I know what it’s called now, but at that point all I knew was that this fluffy thing was really interesting.  When I tried to get close, it ran away from me.  I had to chase it!  We ran across a big, green lawn and then into some trees.  When the squirrel ran up into one, I stood at the bottom.  I was so excited!  I yelled and yelled, “Look!  Look!!”

It was a few minutes before I realized that no one was around.  I ran back to where everyone had been, as quickly as I could, trying to find my mother.

No one was there.  I looked and looked.  I even cried.  But I couldn’t find them.

They might have left me on purpose, or maybe it was an accident.  Either way, they didn’t come back to look for me.  I know, because I stayed in the park for three days, looking for them.  If they had wanted to find me, it would have been easy.

After three days I realized that they didn’t want me.  I was alone.

Dog Days, part 1

It’s time for some more writing practice.  We’ll do this little story in a few installments.  Enjoy part 1!

I don’t remember much about my mother’s house.  Most of it comes to me in random flashes at odd moments.

I remember having a soft place to sleep, and always being warm.  I had brothers and sisters, although I can’t seem to recall how many.  It felt like there were a lot of us, but I was little, so I could be wrong.

Sometimes I get a scent of something that reminds me of my mother.  I do remember how she smelled, although the words to describe it evade me.  Comfort, warmth, softness, and sweetness; those are the words that come to mind when I think of her scent.

I don’t remember being hungry, so there must have been enough food.  I don’t remember the people, either.  They were there, to be sure, but my world was limited to my mother, my siblings, and the warm place where we slept.  Beyond that, I have no memories.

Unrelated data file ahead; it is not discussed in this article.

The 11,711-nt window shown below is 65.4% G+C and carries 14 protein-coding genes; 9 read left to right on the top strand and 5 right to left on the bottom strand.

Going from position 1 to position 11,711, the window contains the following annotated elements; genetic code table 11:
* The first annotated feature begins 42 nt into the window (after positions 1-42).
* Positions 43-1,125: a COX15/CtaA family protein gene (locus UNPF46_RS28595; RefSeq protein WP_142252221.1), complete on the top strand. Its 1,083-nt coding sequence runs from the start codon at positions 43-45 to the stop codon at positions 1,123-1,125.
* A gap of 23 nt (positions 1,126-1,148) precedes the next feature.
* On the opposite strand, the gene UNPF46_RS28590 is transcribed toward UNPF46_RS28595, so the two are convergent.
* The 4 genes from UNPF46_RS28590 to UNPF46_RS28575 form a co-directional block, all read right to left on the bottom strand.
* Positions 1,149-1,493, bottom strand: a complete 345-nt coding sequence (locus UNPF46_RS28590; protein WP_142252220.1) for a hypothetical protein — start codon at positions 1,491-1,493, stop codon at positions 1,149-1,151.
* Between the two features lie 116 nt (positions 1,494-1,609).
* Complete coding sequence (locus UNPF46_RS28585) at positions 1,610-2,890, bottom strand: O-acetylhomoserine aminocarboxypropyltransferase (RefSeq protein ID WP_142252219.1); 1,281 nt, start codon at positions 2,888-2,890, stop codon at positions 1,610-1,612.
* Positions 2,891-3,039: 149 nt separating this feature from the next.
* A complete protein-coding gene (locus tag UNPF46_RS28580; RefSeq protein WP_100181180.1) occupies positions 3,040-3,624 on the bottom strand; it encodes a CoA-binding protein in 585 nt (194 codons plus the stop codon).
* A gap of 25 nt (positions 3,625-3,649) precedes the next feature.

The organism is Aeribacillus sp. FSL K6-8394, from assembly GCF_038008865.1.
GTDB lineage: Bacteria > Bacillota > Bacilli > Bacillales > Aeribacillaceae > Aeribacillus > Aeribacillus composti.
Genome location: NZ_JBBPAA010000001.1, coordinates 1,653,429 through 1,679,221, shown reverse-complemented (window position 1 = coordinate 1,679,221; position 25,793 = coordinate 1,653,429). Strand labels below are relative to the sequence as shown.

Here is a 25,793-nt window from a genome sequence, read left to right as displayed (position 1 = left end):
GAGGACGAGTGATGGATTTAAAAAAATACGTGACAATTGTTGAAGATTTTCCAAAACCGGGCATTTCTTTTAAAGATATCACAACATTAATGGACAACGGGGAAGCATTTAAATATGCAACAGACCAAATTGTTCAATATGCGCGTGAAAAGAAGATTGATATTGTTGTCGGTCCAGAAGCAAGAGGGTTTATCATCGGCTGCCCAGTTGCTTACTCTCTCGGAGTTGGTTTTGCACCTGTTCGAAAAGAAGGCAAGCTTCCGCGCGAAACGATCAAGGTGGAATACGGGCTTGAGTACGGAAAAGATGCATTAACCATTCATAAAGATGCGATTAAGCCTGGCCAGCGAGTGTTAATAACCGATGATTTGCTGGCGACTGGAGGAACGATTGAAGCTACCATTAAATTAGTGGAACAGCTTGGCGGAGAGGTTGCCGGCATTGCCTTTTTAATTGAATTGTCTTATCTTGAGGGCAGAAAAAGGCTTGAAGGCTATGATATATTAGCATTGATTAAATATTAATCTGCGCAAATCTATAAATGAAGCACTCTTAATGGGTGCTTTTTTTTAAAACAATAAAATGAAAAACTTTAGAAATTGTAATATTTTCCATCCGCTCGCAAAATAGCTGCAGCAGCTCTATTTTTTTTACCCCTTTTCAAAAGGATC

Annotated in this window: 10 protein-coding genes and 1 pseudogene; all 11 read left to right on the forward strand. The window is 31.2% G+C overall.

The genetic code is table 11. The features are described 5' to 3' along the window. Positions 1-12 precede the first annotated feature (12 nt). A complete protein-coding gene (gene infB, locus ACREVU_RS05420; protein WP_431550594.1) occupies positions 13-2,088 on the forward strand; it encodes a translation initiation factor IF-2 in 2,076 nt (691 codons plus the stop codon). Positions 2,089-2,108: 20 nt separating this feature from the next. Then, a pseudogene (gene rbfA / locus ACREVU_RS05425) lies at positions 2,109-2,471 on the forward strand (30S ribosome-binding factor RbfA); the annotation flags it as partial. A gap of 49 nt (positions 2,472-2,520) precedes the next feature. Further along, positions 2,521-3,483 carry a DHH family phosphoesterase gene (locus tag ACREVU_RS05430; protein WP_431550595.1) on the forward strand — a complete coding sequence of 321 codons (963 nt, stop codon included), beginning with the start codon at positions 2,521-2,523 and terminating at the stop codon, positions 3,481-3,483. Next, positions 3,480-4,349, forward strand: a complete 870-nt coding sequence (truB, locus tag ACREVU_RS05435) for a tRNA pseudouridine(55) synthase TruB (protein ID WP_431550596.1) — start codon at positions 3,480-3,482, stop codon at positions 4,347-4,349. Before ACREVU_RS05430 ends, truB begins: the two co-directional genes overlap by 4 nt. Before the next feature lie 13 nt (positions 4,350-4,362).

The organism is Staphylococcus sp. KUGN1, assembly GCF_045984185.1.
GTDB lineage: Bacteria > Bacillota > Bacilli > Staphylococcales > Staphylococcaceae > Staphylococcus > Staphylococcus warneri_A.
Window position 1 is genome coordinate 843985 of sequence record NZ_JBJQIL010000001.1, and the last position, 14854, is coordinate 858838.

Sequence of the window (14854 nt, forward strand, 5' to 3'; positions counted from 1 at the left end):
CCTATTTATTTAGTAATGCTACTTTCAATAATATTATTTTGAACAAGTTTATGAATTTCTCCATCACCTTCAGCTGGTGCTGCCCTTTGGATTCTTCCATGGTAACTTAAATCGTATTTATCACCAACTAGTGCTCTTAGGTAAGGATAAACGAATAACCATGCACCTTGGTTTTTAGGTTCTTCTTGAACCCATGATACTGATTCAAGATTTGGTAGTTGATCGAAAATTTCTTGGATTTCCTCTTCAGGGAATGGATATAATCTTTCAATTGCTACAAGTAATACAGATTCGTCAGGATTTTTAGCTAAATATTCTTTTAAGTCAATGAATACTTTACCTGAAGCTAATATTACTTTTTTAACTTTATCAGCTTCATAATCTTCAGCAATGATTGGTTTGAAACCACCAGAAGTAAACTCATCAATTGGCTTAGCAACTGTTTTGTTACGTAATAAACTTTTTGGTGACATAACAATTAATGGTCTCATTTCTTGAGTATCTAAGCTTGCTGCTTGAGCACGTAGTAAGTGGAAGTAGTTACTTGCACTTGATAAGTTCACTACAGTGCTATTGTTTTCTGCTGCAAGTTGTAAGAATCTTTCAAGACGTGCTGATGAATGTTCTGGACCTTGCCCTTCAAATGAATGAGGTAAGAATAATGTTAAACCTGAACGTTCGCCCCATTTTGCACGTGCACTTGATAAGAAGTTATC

I do remember being left, though.  You don’t forget something like that.

Mixing Stories

I’ve been watching Into the Woods this afternoon, and it’s made me think about mixing stories.

For those of you who are unfamiliar,Into the Woodsis a musical that takes several fairy tales and blends them in interesting ways to make one united story.  Rapunzel, Cinderella, Jack and the beanstalk, even Little Red Riding Hood are all mixed, with their characters intertwined by the princes (who are brothers), the witch, and two introduced characters, a baker and his wife.  The baker is really the key piece – Rapunzel is his sister, the witch who stole her is his neighbor, Red buys bread from him, and he and his wife have to collect four items from the other characters to break a curse.  (The items are Cinderella’s shoe, Jack’s cow, Red’s cape, and Rapunzel’s hair.)  The baker even ends up playing the role of the woodcutter for Little Red, saving her from the wolf, and he’s the one who gives Jack the magic beans.

And that’s just the first act!

It’s fun to take traditional stories and intertwine them.  When you start to think about fairy tales, it becomes even easier.  Many feature a prince – perhaps they are the same prince?  Maybe they are rivals, or brothers.  There are also lots of stepmothers, evil queens, and witches.  Can a witch from one tale marry a king and become another story’s evil queen?  There are so many possibilities!  I think I might want to play with this a bit more…

Nicknames

I like nicknames.  I use them in my stories for different reasons.  Everyone in real life uses nicknames for their friends and family, so incorporating them for your characters gives them that instant “real-life” feel.